In a previous version of this story, we reported that Sami Al-Abdrabbuh received $250 from Dan Rayfield’s campaign. This donation was toward Al-Abdrabbuh’s School Board campaign, rather than his campaign for County Commissioner.
The big 2018 election is rapidly approaching, and it’s time for us to dial in on who we like. Many things are important when selecting a representative to vote for: policy, history, ability to not associate with hate groups, and so on. One of the most important indicators of how a rep will behave, however, might just be evidenced by their campaign financials. We’ve done the math and assembled a guide to who is financing our politicians, so have it handy when you start filling in bubbles.
All contributions recorded by the Oregon Secretary of State toward Corvallis City Council candidates as of Sept 20 were individual contributions. The largest contribution, an amount of $1000, was given to Ward 4 candidate Mikasi Goodwin, from Doug S. Layman.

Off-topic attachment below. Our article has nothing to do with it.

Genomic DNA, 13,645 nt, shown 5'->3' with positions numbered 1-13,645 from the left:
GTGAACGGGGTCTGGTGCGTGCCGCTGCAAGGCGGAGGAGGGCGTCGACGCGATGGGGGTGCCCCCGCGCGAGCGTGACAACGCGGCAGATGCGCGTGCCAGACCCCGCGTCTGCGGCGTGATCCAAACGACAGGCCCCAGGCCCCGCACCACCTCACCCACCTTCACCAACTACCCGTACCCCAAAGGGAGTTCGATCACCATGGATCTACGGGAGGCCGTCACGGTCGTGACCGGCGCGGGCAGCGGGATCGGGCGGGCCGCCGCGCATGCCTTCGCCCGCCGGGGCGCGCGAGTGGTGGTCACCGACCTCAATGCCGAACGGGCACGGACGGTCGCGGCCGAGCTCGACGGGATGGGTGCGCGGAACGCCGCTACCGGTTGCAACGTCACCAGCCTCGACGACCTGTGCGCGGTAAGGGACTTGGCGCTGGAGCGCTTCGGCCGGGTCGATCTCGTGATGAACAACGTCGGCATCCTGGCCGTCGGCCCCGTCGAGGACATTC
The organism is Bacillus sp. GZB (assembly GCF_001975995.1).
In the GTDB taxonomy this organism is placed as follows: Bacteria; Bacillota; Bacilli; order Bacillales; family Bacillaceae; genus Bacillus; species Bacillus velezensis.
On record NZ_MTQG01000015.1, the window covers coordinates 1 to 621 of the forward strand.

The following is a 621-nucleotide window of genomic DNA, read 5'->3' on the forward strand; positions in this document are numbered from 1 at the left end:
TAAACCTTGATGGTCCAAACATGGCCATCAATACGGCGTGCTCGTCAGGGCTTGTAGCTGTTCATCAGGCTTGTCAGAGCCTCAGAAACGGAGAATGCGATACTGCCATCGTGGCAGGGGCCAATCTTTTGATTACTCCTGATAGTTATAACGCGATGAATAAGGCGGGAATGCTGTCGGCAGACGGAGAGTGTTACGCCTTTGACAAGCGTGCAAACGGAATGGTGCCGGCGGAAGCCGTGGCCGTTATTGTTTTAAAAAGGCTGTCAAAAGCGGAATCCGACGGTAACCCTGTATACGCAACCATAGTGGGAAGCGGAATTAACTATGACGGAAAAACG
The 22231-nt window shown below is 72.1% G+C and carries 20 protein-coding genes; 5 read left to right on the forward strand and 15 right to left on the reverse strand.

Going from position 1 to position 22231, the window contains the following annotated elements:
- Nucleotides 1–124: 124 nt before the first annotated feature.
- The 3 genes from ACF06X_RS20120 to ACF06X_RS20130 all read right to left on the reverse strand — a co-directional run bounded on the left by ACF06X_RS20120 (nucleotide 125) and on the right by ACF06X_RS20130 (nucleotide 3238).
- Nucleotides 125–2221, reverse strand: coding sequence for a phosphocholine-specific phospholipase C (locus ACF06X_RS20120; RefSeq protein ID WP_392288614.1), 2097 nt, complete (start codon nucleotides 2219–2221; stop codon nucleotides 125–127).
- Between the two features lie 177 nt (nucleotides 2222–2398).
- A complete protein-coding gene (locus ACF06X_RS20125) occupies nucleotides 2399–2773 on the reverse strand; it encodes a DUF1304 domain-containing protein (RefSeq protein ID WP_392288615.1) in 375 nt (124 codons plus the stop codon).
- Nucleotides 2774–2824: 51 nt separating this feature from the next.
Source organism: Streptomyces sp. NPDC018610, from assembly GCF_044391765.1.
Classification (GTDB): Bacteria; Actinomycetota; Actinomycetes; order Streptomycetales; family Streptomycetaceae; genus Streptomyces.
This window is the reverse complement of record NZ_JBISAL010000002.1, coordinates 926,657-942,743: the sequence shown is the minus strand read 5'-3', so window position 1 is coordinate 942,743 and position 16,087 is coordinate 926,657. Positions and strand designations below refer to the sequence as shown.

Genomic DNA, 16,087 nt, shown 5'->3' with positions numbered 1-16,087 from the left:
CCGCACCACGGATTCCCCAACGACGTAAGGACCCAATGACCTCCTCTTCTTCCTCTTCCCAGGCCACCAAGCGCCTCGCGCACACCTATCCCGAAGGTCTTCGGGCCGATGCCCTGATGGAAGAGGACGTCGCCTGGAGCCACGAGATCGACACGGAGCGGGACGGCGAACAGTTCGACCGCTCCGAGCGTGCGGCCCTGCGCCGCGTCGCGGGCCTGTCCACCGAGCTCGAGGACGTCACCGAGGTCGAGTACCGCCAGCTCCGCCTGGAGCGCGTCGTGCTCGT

Mayor Biff Traber, whose real name is apparently Oscar — which is actually a pretty cool name — is also completely financed by individual contributions.. On August 25, Traber contributed $858.08 to his own campaign; an oddly specific number.
Competing for the spot of Mayor and Corvallis’ Dad is Roen Hogg; a guy with an also totally weird name, though he rocks it. Respect. Hogg’s finances largely contain independent contributions, but also $500 corporate contributions from Hometown Housing LLC, and David A. Corden, Attorney at Law LLC, respectively.
Also running for mayor are Dean Codo and Riley Doraine, both having no financial information available.
Pat Malone is the establishment Democratic Party favorite to win the commissioner seat vacated by Anne Schuster. Malone’s finances are dominated by individual contributors and miscellaneous contributions $100 and under. Malone has also received some financial support from District 23 Oregon House candidate Danny Jaffer’s campaign. Malone is by far the most well funded candidate in this race.